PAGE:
The ideas of using turbines, or other mechanical devices, to capture the energy of moving water is not a new one. Yet the technology for such hydrokinetic energy has met serious resistance from conditions below the surface. As water is 832 times denser than air, it poses tough engineering challenges for power generators who must contend with corrosion, stray electromagnetic fields, and rules to safeguard sealife.

“There’s a lot of electricity to be had from these device and probably fewer environmental impacts, says Glenn Cada, senior researcher at Oak Ridge National Laboratory, in the Department of Energy’s program to improve hydrokenetic technology and minimize the environmental impacts. “It’s not as easy as taking a taking a wind turbine and putting it under water. The forces are much greater. We are trying to understand how to make them sturdy enough to generate electricity from river currents.”

Demonstration projects in the Mississippi and New York’s East Rivers have been steadily perfecting the technology needed to capture this energy for almost a decade. Verdant Power’s Roosevelt Island Tidal Energy project in New York’s East River (soon to be expanded) has successfully operated six underwater turbines between 2006-2008, and delivering 70 megawatt hours to a nearby supermarket and parking garage in what the company called the “world’s first grid-connected array of tidal turbines.” Free Flow Power Power has installed its own turbines, resembling jet engines, in the Mississippi and is eying more than 50 expansion sites.

Now, everyone from state agencies to universities are racing to get into the game. Applications to the Federal Energy Regulatory Commission for new hydrokinetic sites have soared in the last three years: 79   have been approved since 2009 (almost double those as of 2008), and 145 more are awaiting final approval in  Missouri, Maine, Louisiana, New Jersey and other states.

Eventually, based on the ambitions of several energy developers, underwater fields of hundreds of turbines could generating enough megawatts to power cities around the country.

“We’re trying to prove these things right now,” says Cada.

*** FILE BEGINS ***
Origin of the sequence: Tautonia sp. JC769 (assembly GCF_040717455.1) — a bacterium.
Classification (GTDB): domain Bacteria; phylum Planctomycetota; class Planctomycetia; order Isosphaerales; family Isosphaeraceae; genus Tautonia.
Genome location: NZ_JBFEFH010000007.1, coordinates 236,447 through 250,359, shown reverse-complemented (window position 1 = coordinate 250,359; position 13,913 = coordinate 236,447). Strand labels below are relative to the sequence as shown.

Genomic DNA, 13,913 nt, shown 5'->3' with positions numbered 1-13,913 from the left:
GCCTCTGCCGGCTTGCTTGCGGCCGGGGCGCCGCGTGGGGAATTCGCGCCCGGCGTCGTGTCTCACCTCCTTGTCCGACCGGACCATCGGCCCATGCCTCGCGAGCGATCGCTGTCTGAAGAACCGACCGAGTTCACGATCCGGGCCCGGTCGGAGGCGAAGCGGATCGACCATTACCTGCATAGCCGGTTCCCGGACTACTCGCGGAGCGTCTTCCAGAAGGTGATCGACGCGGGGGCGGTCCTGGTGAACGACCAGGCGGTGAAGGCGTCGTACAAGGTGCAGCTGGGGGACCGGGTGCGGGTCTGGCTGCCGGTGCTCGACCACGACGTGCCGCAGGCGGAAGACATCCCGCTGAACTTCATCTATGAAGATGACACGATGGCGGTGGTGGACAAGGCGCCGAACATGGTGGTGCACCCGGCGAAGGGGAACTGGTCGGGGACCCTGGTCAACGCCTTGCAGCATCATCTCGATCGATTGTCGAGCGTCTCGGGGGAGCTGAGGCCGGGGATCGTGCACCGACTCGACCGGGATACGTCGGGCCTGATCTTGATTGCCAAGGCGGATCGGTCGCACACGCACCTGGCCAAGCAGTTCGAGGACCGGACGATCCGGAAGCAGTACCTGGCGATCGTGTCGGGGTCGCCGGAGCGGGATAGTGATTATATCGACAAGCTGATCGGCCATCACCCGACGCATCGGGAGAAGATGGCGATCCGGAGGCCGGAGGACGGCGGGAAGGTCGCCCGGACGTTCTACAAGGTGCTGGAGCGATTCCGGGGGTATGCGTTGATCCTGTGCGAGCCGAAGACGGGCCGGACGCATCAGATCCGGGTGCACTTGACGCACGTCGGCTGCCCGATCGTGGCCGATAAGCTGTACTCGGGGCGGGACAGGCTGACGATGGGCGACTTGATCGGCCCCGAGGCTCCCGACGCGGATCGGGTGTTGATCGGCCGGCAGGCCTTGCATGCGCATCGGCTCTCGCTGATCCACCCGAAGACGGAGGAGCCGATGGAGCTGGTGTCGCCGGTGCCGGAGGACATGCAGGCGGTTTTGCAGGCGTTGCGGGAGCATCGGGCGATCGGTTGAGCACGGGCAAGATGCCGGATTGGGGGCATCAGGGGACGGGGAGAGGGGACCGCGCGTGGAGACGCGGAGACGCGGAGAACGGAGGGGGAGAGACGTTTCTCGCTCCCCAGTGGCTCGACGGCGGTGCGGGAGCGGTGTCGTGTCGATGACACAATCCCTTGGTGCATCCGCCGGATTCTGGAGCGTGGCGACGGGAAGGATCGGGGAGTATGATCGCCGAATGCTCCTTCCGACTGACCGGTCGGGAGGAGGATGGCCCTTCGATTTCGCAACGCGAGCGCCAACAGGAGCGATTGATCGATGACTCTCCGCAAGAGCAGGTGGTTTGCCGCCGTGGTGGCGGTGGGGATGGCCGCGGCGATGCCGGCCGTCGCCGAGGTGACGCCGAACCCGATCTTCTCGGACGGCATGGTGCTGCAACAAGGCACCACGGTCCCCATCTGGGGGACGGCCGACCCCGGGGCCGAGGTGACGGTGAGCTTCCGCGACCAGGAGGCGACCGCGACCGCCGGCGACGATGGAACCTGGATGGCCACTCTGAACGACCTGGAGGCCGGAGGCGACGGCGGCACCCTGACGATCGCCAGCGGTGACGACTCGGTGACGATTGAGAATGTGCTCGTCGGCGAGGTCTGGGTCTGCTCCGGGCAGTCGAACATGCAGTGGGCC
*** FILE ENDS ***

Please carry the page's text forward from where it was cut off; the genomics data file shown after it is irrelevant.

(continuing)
[Image: Atlantis Resources Corporation]

Reach Michael J. Coren via Twitter or email.

Read More: World’s First Floating Wind Turbine Installed, Ready for Testing

Jun 23

Nuclear plant workers release unknown amount of radioactive tritium into Mississippi River

tritium(NaturalNews) Workers at the Grand Gulf Nuclear Plant in Port Gibson, Miss., last Thursday released a large amount of radioactive tritium directly into the Mississippi River, according to the US Nuclear Regulatory Commission (NRC), and experts are currently trying to sort out the situation. An investigation is currently underway to determine why the tritium was even present in standing water found in an abandoned unit of the plant, as well as how much of this dangerous nuclear byproduct ended up getting dumped into the river. Many also want to know why workers released the toxic tritium before conducting proper tests.

The Mississippi Natchez Democrat reports that crews first discovered the radioactive water in the plant’s Unit 2 turbine building after heavy rains began hitting the area last week. Unit 2 was a partially-constructed, abandoned structure that should not have contained any radioactive materials, let alone tritium, which is commonly used to manufacture nuclear weapons and test atomic bombs (http://www.nirs.org/radiation/triti…).

According to reports, alarms began to go off as workers were releasing the radioactive storm water into the river, which engaged the stop flow on the release pump. Neither NRC nor plant officials know how much tritium was released into the river during this release.